One of the worst places I've worked had a well stocked break room. Sodas, chips, ice cream, everything short of a full meal. They patted themselves on the back about how well they treated their employees. And failed to treat them well in the areas that matter.
You can document prior art by publishing it on a web page and having a printed copy notarized for $5. No need for the cost and rigor of any kind of patent filing.
Link to Original Source
Virginia considers you not merely to be a citizen of the country and of the state but also a citizen of your locality within the state.
Section 5. County, city, and town governing bodies.
Whenever the governing body of any such unit shall fail to perform the duties so prescribed in the manner herein directed, a suit shall lie on behalf of any citizen thereof to compel performance by the governing body.
Check your civics boss. According to the 14th Amendment, "All persons born or naturalized in the United States, and subject to the jurisdiction thereof, are citizens of the United States and of the State wherein they reside."
The overwhelming majority of classified documents are classified because they were derived in part from some other document that was classified and were written by a government contractor who is not authorized to declassify any portion the prior document marked classified.
Even if that weren't true, it has no bearing on a state government's response to FOIA requests. Classification is purely a Federal government thing where Federal FOIA rules apply.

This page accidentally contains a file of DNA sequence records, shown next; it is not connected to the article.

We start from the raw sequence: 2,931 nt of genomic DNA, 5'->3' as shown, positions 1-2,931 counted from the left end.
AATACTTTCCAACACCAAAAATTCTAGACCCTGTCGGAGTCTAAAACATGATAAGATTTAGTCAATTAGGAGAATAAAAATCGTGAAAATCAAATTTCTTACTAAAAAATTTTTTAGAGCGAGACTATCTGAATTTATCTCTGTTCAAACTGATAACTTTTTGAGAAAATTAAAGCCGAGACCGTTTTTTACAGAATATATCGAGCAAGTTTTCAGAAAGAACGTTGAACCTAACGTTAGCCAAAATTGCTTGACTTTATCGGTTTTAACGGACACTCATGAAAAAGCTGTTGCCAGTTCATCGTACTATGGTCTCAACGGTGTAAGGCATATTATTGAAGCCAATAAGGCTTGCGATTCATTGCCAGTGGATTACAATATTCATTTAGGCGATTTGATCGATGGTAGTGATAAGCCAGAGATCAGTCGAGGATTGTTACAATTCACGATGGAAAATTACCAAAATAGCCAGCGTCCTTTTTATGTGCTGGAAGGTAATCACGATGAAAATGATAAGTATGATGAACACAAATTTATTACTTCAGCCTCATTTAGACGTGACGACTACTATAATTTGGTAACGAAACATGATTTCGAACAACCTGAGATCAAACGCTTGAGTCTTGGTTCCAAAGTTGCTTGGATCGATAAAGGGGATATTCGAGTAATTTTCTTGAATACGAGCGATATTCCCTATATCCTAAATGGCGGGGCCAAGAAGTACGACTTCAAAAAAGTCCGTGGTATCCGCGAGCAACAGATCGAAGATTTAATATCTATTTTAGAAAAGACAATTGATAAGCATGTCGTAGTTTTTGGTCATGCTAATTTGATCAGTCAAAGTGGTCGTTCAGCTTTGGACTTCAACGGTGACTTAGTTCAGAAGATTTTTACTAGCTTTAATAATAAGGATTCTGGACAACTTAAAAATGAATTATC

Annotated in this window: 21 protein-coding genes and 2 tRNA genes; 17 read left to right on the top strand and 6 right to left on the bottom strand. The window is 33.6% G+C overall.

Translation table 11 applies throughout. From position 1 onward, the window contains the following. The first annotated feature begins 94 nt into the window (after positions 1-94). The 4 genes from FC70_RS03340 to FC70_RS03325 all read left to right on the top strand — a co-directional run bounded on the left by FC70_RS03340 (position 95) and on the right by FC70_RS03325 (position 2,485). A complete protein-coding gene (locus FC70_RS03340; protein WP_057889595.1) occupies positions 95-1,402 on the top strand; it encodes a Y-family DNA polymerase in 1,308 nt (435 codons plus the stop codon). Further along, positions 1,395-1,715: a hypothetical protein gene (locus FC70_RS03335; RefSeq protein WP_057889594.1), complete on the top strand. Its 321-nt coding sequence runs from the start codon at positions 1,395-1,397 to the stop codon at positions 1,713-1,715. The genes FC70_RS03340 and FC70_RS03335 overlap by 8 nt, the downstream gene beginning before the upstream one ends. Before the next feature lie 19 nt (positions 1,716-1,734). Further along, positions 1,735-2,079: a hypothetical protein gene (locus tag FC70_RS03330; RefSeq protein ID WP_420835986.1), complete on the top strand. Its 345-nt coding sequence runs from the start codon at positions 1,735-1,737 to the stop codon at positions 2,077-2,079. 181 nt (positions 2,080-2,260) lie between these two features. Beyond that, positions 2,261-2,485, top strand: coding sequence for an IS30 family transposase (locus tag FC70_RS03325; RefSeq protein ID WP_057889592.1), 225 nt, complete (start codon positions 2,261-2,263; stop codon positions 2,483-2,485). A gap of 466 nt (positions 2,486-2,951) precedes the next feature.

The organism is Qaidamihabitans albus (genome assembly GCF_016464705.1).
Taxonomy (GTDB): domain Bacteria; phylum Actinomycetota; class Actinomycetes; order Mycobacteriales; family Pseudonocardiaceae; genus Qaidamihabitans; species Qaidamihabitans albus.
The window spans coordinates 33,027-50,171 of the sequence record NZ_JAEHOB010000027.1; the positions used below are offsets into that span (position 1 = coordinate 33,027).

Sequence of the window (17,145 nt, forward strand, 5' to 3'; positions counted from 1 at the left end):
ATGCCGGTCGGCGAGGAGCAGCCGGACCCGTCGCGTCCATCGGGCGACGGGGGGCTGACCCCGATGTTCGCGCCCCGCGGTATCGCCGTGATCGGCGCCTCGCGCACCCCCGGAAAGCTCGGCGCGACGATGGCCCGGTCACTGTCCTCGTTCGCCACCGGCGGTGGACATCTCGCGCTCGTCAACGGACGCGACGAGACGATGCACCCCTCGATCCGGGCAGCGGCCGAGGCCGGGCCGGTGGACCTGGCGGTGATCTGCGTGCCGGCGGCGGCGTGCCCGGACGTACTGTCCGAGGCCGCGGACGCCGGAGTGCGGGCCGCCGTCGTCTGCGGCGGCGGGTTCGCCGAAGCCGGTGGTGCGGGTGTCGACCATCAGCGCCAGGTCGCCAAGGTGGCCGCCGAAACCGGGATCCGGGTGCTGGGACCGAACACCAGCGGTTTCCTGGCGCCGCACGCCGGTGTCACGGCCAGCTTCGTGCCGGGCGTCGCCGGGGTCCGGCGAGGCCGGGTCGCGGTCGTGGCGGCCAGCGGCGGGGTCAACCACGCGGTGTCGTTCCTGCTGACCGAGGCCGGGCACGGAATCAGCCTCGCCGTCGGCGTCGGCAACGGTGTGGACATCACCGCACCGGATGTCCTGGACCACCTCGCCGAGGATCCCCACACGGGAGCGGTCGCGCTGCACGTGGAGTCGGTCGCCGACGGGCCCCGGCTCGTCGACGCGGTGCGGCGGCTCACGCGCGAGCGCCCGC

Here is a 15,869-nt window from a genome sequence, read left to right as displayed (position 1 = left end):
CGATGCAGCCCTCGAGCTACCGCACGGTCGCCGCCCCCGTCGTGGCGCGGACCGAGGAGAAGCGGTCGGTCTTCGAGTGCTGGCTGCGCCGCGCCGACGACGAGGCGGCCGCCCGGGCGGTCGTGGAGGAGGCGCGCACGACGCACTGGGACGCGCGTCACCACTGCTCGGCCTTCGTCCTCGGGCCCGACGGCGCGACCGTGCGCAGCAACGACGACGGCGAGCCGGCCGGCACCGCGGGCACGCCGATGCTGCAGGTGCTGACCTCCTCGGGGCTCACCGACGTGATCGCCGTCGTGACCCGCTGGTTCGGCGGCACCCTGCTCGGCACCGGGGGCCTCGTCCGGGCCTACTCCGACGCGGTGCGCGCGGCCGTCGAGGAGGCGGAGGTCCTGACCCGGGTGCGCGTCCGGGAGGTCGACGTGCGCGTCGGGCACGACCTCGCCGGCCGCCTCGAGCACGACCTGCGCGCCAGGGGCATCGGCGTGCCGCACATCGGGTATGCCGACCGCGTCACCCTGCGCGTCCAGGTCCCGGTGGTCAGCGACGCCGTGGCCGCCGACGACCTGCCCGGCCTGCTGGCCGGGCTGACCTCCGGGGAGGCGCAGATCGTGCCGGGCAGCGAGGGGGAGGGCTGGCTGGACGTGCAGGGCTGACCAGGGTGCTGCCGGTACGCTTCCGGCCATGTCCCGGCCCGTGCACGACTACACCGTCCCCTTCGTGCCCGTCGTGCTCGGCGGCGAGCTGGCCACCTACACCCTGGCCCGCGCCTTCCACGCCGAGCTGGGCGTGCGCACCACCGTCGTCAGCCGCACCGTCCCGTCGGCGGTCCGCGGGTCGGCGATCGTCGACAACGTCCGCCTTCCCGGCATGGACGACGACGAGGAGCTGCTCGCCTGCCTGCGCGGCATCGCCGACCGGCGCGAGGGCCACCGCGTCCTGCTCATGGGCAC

And in case it wasn't clear, I don't want some dope from California wasting my Virginia tax dollars on some paranoid quest to find out what Virginia knows about alien abductions. If you can't at least find a like-minded Virginian to sign his name to the request, something is seriously wrong with the request.
It's not the government's time. As a citizen of Virginia, it's my time. *I* paid for it.
If with all the Internet at your disposal you can't find one single person in the state willing to submit the FOIA request and pass you back the results, it's a good sign you're wasting everybody's time and *shouldn't* have access to the information you seek.
This is terrible advice. You can bankrupt yourself this way and the state doesn't have to compensate you even if you really were innocent. If you truly have nothing to hide, your best bet is to hide nothing. That maximizes the speed with which the police can clear you as a suspect and zero in on the suspects they can't clear. Besides, you remember the old saw about "round up the usual suspects?" How do you think someone joins the list of "usual suspects?"
If you do have something to hide (related to the alleged crime or not) then yeah, shut up and lawyer up. Or if you're actually under arrest then shut up and lawyer up. They don't arrest you until they're pretty confident it was you. Time to let a professional sort it out.
Not correct. If asked your legal name, you can't take the 5th. They may have proof that a person with your name committed the crime. They may not have proof that's your name, so answering would increase your chances of being found guilty. You still have to answer because your name cannot intrinsically be incriminating.
Indeed other judges have compelled decryption when state has demonstrated that the defendant does in fact possess the encryption key. This judge's ruling is completely compatible with the others.
No, the trick is this:
The government hasn't proven that Feldman *has* the encryption key. Compelling him to turn over the encryption key would be compelling him to admit that he has the key. The compelled admission that he has the encryption key is the fifth amendment violation.
Had Feldman admitted that he had the key or if there was prima facie evidence that he possessed the key, the government could still compel him to provide it.
I myself am Canadian and live only a few minutes from the Canada-USA border, and hearing news of this bothers me greatly, but I am curious to what other people, and especially Americans think about the issue."